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The Abolitionist Project by David Pearce


(c) Toby Ziegler (2006), The Hedonistic Imperative

Atrocious, agonising things are happening to people like you, me and our loved ones right now. The full horror of some sorts of suffering is literally unspeakable and unimaginably dreadful. Under a Darwinian regime of natural reproduction, truly horrible experiences - as well as endemic low-grade malaise - are both commonplace and inevitable. Chapter Two argues the moral case for stopping this nastiness. Since 'ought' implies 'can', however, it must first be established that scrapping unpleasant experience really is a biologically feasible option... from an information-theoretic perspective, what counts is not our absolute location on the pleasure-pain axis, but that we are "informationally sensitive" to fitness-relevant changes in our internal and external environment. Gradients of bliss can suffice both to motivate us and offer a rich network of feedback mechanisms; so alas today do gradients of Darwinian discontent.

Late one evening, early one morning, I realised the ideas I was reading were not written by another internet crank. I'm not sure what exactly tipped me off to the seriousness and logical force of Pearce's vision. The Abolition of Suffering; the Naturalisation of Heaven. Maybe the extensive and thoughtful series of responses to objections. Not as late as the heart-stopping Alone Amongst the Zombies. Or the mixture of staggering ambition with modesty:
As hedonic engineering develops into a mature biomedical discipline, the generic modes of paradise we opt for can be genetically pre-coded... The innovative, high-specification bio-heavens beyond will be far richer. We lack the semantic competence to talk about them sensibly. Yet however inelegantly our goal may be accomplished at first, the ultimate strategic objective should be the neurochemical precision-engineering of happiness for every sentient organism on the planet.

Sounds flaky? Yes, but then so, originally, has almost every radical reform movement in history (including, of course, the genuinely flaky ones.)
and philosophy with biochemistry. It is difficult to return to what you were studying - mealy-mouthed, apologist, naturalistic-fallacious bioconservative bioethics - after such a night.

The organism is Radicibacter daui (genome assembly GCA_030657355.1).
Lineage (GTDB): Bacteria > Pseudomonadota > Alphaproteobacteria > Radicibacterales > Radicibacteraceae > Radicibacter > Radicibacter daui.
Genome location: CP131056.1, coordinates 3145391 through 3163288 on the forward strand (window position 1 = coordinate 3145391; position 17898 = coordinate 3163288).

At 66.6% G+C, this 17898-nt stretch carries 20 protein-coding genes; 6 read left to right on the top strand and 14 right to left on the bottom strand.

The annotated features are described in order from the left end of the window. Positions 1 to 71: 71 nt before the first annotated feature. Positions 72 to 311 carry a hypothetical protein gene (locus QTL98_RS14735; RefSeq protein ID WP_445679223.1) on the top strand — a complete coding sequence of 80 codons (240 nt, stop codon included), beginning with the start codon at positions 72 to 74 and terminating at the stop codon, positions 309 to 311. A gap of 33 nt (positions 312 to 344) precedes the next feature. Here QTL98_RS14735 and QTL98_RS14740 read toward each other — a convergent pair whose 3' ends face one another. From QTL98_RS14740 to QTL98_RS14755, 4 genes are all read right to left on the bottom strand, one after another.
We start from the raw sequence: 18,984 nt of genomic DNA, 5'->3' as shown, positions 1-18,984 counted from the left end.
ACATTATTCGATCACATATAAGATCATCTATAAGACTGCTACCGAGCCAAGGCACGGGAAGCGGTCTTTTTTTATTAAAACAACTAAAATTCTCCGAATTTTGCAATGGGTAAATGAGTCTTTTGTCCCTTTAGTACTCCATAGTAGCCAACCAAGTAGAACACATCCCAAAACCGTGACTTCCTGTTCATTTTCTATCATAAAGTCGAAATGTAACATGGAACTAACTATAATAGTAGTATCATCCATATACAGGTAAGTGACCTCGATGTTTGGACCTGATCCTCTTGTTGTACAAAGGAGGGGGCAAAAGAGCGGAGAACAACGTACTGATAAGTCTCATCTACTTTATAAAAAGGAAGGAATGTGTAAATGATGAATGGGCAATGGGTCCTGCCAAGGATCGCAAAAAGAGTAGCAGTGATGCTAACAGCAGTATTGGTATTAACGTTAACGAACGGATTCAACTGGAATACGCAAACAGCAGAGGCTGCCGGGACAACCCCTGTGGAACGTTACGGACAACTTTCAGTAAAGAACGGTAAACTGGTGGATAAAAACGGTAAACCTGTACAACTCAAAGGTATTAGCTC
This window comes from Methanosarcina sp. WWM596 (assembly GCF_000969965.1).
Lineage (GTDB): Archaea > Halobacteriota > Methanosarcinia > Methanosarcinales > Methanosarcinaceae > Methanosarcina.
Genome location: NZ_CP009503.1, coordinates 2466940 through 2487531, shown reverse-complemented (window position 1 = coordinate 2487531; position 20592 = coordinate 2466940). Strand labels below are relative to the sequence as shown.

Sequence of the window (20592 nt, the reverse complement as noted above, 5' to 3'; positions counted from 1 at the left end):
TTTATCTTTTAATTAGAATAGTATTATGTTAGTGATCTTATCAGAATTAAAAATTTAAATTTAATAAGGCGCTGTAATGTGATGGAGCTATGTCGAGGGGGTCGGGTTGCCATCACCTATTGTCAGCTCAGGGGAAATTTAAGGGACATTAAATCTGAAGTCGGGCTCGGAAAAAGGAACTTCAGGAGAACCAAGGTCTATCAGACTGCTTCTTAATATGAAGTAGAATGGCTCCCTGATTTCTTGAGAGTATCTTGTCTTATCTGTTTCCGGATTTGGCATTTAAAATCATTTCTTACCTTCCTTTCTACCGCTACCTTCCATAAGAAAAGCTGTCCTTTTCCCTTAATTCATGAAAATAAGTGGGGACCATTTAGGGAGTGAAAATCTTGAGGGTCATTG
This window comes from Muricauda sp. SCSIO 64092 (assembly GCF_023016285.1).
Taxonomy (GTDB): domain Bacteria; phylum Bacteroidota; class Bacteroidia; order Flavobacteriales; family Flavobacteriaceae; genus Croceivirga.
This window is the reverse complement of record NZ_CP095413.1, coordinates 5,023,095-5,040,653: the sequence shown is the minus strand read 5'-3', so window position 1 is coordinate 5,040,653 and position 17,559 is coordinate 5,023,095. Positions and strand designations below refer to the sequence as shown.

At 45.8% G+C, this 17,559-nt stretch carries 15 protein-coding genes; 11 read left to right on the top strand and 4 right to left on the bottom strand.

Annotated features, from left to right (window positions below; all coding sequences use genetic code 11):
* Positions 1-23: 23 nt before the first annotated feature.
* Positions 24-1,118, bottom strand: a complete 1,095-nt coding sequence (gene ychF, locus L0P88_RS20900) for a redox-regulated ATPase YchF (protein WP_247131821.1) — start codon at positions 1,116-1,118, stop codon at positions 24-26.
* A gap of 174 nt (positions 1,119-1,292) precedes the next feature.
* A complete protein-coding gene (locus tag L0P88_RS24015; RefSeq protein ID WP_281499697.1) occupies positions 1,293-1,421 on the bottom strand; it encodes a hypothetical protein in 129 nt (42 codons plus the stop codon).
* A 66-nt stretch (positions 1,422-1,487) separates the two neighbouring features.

I hadn't ever considered wild-animal suffering as the giant and at-best-ignored horror it is. People are starting to work on this now, but Pearce was there decades ago. We have a long way to go before people stop making it worse even.

More than Singer, than Ord, than LessWrong, it was Pearce that set me on my way with a coherent ethics, directly to effective altruism, and now AI safety. I'm not a negative utilitarian like him, but unlike almost everyone else I take its challenge seriously. I've met half a dozen people whose lives he affected this strongly, but the nonacademic setting limits his status.

(I'm using "the Abolitionist Project" as the title, rather than the original Hedonistic Imperative or the published collection Can Biotechnology Abolish Suffering?; the former is misleading (since suffering is his focus), and the latter a bit dull. Better would be "The Molecular Biology of Paradise", a site header used elsewhere. Or "Better Living Through Chemistry".)

  • In one sentence: A stunning statement of what science is for and the most we could ever aim for.
  • Number of reads: 3 since 2010.
  • Galef type:
    Data 2 - What does it imply about the world, that X could happen?, &
    Theory 1 - models of how a phenomenon works, &
    Theory 3 - pointing out a problem, &
    Theory 4 - making predictions, &
    Values 1 - an explicit argument about values, &
    Style 3 - tickles your aesthetic sense in a way that obliquely makes you a more generative thinker .
  • To be read when: wondering what the point is, wondering what to do with your life, wondering why.

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